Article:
ASJC Scopus subject areas

  • Economic Geology
  • Geology
  • Stratigraphy
  • Fuel Technology

Cite this

The Eocene Rusayl Formation, Oman, carbonaceous rocks in calcareous shelf sediments : Environment of deposition, alteration and hydrocarbon potential. / Dill, H. G.; Wehner, H.; Kus, J.; Botz, R.; Berner, Z.; Stüben, D.; Al-Sayigh, A.

In: International Journal of Coal Geology, Vol. 72, No. 2, 01.10.2007, p. 89-123.

Research output: Contribution to journalArticle

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AU - Dill, H. G.

AU - Wehner, H.

AU - Kus, J.

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AU - Al-Sayigh, A.

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N2 - Paralic carbonaceous series intercalated among calcareous shelf sediments have seldom been investigated. During the early Eocene, calcareous and siliciclastic sediments were deposited on a wide shelf in front of low-reliefed hinterland in the Al Khawd region in NE Oman. The siliciclastic-calcareous sediments originated from strongly reworked debris of the Arabic Shield. The underlying Semail Ophiolite did not act as a direct source of debris but provided some heat to increase the maturity of carbonaceous rocks and modify the isotope signal of the calcareous minerals in the Rusayl Formation. A multidisciplinary approach involving sedimentology, mineralogy, chemistry, coal petrography and paleontology resulted in the establishment of nine stratigraphic lithofacies units and provides the reader with a full picture from deposition of the mixed carbonaceous-calcareous-siliciclastic rocks to the most recent stages of post-depositional alteration of the Paleogene formations. The calcareous Jafnayn Formation (lithofacies unit I) developed in a subtidal to intertidal regime, influenced episodically by storms. Deepening of the calcareous shelf towards younger series was ground to a halt by paleosols developing on a disconformity (lithofacies unit II) and heralding the onset of the Rusayl Formation. The stratigraphic lithofacies units III and IV reflect mangrove swamps which from time to time were flooded through washover fans from the open sea. The presence of Spinozonocolpites and the taxon Avicennia, which today belong to a coastal marsh vegetational community, furnish palynological evidence to the idea of extensive mangrove swamps in the Rusayl Formation [El Beialy, S.Y., 1998. Stratigraphic and palaeonenvironmental significance of Eocene palynomorphs from the Rusayl Shale Formation, Al Khawd, northern Oman. Review of Palaeobotany and Palynology 102, 249-258]. During the upper Rusayl Formation (lithofacies units V through VII) algal mats episodically flooded by marine incursions make up a greater deal of the sedimentary record than mangrove swamps. Terra rossa paleosols mark the end of accumulation of organic material (OM) and herald supratidal conditions at the passage of Rusayl Formation into the overlying Seeb Formation. In the subtidal-supratidal cycles of lithofacies unit VIII the terra rossa horizons are thining upwards and become gradually substituted for by deep-water middle ramp sediments of lithofacies unit IX. Framboidal pyrite, (ferroan) dolomite with very little siderite are indicative of an early diagenetic alteration stage I under rather moderate temperatures of formation. During a subsequent stage II, an increase in the temperature of alteration was partly induced by burial and a high heat flow from the underlying Semail Ophiolite. Type-III kerogen originating from higher plants and, in addition, some marine biota gave rise to the generation of small amounts of soluble organic matter during this stage of diagenesis. The average reflectance of humic particles marks the beginning of the oil window and the production index reveals the existence of free hydrocarbons. Further uplift of the Eocene strata and oxidation during stage IIII caused veins of satin spar to form from organic sulfur and pyrite in the carbonaceous material. Lowering of the pH value of the pore fluid led to the precipitation of jarosite and a set of hydrated aluminum sulfates dependant upon the cations present in the wall rocks. AMD minerals (= acid mine drainage) are not very widespread in this carbonaceous series intercalated among calcareous rocks owing to the buffering effect of carbonate minerals. These carbonate-hosted carbonaceous rocks are below an economic level as far as the mining of coal is concerned, but deserves particular attention as source rocks for hydrocarbons in the Middle East, provided a higher stage of maturity is reached.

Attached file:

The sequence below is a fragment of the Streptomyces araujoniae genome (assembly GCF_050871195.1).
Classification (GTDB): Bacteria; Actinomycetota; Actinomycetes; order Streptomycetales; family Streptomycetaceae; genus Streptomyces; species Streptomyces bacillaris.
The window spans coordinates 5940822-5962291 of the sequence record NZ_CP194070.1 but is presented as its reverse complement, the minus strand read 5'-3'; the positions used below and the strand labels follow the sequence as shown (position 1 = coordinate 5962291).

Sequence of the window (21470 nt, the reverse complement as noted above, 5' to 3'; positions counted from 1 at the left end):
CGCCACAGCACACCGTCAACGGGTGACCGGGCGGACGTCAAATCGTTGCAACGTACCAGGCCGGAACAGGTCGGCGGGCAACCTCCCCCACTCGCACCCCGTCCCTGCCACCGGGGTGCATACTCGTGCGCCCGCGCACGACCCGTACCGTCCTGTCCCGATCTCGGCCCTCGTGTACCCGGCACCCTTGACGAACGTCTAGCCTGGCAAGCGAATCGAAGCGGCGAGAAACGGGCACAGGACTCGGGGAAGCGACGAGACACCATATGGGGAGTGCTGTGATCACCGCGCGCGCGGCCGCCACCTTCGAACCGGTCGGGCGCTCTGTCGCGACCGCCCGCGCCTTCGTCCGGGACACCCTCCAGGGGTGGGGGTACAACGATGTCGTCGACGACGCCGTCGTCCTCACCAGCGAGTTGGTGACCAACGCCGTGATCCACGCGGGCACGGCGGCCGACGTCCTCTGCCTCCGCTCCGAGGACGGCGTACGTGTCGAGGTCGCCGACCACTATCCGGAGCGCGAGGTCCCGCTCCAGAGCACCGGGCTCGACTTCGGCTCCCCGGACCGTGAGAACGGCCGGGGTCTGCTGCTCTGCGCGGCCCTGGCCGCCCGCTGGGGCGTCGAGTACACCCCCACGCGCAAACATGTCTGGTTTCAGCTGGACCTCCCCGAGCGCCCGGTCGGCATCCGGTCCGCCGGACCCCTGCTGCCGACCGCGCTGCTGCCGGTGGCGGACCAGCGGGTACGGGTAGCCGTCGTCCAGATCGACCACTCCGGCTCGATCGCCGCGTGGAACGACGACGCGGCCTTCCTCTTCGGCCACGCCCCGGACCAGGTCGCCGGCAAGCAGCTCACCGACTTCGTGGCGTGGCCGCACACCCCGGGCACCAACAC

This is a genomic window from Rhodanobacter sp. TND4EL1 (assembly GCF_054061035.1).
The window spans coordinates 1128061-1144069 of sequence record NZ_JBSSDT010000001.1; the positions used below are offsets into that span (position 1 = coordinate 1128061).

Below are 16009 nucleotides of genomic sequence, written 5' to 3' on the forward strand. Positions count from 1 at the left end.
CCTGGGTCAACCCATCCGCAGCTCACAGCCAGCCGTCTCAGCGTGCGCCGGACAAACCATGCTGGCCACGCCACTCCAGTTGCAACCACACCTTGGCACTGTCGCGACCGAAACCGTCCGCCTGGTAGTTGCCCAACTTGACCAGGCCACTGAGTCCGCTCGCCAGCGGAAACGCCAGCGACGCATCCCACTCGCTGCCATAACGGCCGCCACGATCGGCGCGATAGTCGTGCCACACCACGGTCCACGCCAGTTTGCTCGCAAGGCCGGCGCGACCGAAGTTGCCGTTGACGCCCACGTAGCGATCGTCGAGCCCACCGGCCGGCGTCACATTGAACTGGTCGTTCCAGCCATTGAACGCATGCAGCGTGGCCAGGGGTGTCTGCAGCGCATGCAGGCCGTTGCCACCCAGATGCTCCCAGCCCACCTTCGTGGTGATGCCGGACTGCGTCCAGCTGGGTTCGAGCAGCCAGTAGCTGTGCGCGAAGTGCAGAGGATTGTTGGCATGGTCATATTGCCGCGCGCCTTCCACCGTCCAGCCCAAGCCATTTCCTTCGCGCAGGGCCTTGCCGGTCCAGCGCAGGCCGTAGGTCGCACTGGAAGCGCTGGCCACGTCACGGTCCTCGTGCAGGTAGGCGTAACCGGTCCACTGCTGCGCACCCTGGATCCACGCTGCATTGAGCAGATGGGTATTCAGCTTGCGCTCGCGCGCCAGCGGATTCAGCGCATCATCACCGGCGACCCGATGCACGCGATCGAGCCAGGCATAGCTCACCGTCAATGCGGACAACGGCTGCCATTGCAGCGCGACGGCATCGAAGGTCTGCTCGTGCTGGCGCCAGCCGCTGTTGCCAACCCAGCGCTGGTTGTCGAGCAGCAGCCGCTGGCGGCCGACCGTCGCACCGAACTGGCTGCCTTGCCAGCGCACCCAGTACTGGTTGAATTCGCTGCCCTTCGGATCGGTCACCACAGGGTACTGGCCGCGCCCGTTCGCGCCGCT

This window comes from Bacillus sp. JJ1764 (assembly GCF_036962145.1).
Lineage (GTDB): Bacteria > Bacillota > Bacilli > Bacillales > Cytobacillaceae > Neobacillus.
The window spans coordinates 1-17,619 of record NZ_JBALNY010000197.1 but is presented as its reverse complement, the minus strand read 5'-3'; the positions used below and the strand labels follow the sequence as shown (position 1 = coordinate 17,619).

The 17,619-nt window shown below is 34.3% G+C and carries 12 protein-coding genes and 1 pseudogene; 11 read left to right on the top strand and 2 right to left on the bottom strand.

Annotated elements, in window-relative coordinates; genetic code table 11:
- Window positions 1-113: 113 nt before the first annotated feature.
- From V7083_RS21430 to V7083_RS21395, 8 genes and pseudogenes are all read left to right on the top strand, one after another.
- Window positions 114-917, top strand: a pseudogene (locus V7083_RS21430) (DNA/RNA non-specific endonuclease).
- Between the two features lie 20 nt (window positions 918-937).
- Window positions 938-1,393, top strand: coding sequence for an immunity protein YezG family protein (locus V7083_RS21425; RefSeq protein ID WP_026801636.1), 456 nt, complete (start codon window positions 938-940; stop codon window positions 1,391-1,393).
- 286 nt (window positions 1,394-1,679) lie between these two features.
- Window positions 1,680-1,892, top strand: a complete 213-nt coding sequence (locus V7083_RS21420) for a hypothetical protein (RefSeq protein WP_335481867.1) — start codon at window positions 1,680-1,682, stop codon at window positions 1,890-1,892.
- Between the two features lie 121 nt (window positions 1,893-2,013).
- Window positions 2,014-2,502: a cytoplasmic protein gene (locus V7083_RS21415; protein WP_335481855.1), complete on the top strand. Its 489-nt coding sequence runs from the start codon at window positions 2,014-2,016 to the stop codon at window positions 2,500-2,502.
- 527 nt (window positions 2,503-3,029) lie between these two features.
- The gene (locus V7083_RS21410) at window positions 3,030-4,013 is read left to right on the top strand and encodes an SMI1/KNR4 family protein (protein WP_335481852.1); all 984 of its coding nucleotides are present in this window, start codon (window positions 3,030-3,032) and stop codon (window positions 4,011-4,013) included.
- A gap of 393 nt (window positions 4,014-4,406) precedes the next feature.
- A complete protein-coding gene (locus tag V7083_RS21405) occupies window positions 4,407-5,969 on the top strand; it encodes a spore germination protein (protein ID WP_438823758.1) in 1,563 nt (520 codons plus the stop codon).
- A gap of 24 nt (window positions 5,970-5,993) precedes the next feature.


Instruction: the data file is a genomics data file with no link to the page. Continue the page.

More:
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KW - Hydrocarbons